How to file for disability, Filing for SSI
Disability Requirements, Disability Status
How long is the wait?, Disability Application
The Social Security List of Impairments
Qualifying for Disability, Mental Disability
Disability Lawyer Info, Disability Back Pay

Eligibility for Disability Benefits as Viewed by Social Security

Even when it is determined that a claimant is not currently capable of doing their former work and is not capable of switching to some other type of work, they can still be potentially denied for Social Security Disability or SSI if it is decided that their functional limitations will last less than a year.

This is where the definition of disability used by SSA (the social security administration) can be clearly seen to have an impact because the social security administration only awards disability benefits to individuals who have found to have total disability and permanent disability.

Total disability is thought to be a condition that is so severe that it effectively rules out the ability to perform substantial and gainful work activity of any kind (substantial and gainful work activity is where you earn at least a certain amount per month as seen on this page: the earnings limit for SSD and SSI).

Permanent disability is thought of by SSA as a disabling condition that might never improve but, for the purposes of approving a disability claim, must last at least one full year, or be projected to last one full year, at the time a disability claim has been decided.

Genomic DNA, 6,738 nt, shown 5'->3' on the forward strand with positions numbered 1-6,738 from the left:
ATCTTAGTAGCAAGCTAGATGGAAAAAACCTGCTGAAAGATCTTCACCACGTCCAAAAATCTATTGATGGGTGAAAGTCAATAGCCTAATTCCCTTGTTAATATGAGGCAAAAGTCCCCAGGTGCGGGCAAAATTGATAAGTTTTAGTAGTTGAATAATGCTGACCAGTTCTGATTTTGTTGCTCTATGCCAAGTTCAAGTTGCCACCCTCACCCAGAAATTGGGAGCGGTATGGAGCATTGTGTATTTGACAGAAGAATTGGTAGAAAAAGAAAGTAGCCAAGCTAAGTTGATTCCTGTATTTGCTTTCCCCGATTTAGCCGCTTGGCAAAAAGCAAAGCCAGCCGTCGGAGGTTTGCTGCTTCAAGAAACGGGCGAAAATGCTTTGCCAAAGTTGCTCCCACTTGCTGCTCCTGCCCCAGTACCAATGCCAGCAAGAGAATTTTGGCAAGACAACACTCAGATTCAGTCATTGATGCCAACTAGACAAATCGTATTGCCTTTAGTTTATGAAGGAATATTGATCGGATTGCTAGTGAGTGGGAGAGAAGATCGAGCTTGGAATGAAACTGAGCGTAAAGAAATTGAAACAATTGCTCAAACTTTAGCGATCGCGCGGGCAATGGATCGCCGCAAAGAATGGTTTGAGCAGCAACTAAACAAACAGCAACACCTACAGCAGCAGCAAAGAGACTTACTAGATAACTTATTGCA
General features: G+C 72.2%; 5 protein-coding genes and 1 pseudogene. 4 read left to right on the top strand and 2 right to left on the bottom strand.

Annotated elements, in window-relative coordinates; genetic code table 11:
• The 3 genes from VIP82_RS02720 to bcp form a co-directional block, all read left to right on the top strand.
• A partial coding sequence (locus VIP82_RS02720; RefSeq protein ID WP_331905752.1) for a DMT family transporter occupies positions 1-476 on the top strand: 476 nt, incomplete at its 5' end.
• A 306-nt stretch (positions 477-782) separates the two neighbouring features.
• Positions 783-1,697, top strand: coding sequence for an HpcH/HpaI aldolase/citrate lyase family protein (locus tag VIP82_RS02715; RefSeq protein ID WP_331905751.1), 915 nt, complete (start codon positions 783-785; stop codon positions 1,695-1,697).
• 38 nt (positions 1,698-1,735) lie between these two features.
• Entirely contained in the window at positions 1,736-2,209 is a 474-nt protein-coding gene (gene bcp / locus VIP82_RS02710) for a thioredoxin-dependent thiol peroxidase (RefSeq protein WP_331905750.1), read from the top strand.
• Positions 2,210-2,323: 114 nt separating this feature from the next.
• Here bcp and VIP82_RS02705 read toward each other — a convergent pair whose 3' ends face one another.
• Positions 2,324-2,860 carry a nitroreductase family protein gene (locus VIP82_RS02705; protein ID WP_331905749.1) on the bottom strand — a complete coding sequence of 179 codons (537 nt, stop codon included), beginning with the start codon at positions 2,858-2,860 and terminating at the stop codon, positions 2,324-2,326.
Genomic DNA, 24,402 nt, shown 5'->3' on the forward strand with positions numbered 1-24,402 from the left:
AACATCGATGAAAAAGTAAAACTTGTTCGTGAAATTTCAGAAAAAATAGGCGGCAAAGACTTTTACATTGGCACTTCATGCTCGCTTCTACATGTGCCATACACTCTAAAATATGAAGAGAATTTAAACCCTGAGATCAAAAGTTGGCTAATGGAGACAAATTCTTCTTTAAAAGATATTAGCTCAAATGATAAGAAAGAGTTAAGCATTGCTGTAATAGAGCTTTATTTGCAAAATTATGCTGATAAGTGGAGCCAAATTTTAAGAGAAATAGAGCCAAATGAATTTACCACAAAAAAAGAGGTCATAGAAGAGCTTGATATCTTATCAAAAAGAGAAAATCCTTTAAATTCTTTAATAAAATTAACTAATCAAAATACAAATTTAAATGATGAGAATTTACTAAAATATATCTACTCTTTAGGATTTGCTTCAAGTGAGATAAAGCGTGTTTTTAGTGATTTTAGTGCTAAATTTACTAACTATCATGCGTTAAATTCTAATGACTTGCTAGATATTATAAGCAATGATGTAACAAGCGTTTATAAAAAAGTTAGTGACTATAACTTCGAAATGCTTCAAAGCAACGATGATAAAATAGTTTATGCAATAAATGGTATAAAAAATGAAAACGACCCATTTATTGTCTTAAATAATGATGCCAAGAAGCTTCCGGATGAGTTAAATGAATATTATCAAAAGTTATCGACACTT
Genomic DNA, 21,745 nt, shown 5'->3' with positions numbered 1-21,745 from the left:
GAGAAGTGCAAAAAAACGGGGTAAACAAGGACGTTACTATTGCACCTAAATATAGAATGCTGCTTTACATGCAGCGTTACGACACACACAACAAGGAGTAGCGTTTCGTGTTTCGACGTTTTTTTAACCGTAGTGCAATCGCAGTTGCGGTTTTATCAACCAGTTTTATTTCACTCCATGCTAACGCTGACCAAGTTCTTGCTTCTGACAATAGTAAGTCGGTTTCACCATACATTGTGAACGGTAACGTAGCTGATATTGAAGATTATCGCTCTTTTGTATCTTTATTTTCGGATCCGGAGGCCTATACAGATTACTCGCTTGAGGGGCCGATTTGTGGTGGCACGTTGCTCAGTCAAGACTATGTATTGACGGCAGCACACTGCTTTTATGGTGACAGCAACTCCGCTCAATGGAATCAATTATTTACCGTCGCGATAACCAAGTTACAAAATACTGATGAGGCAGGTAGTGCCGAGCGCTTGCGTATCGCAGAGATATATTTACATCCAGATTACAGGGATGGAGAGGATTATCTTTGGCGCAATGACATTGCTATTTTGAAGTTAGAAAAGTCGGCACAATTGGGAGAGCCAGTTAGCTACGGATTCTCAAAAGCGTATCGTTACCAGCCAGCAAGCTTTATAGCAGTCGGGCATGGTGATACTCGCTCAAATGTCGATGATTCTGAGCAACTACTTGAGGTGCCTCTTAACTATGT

To prove one's eligibility for disability benefits, either from SSD or SSI, their medical records must verify that they have a disabling condition that will be disabling for a period of not less than one full year. Therefore, a claimant who hopes to win disability benefits must provide solid medical records and if their claim is being heard by an administrative law judge at a disability hearing, either they or their disability lawyer should attempt to obtain a supporting statement from one of the claimant's treating physicians.

However, proving that you are disabled and eligible to receive Social Security Disability or SSI benefits also means proving that your current limitations make it impossible to do the work you have done in the past, and also make it impossible to do any other kind of work that might rely upon your particular job experience, as well as your level of education, and current physical and mental capacity.

This is why the social security administration asks those who are filing for disability to complete a work history questionaire. And it is also why being fully prepared for a disability hearing is essential since, on prior decisions, made at the disability application and reconsideration appeal levels, disability examiners will have either misidentified a person's past jobs, or failed to consider the nature and duties of one or more of the claimant's past jobs (for example, there is a considerable difference in skill between driving a small delivery truck versus driving a tractor-trailer truck).

Essential Questions

What is the Social Security Disability SSI list of impairments?

Can you work while getting or applying for Disability?

How Often Does Social Security Approve Disability The First Time You Apply?

Tips for getting Social Security Disability or SSI benefits approved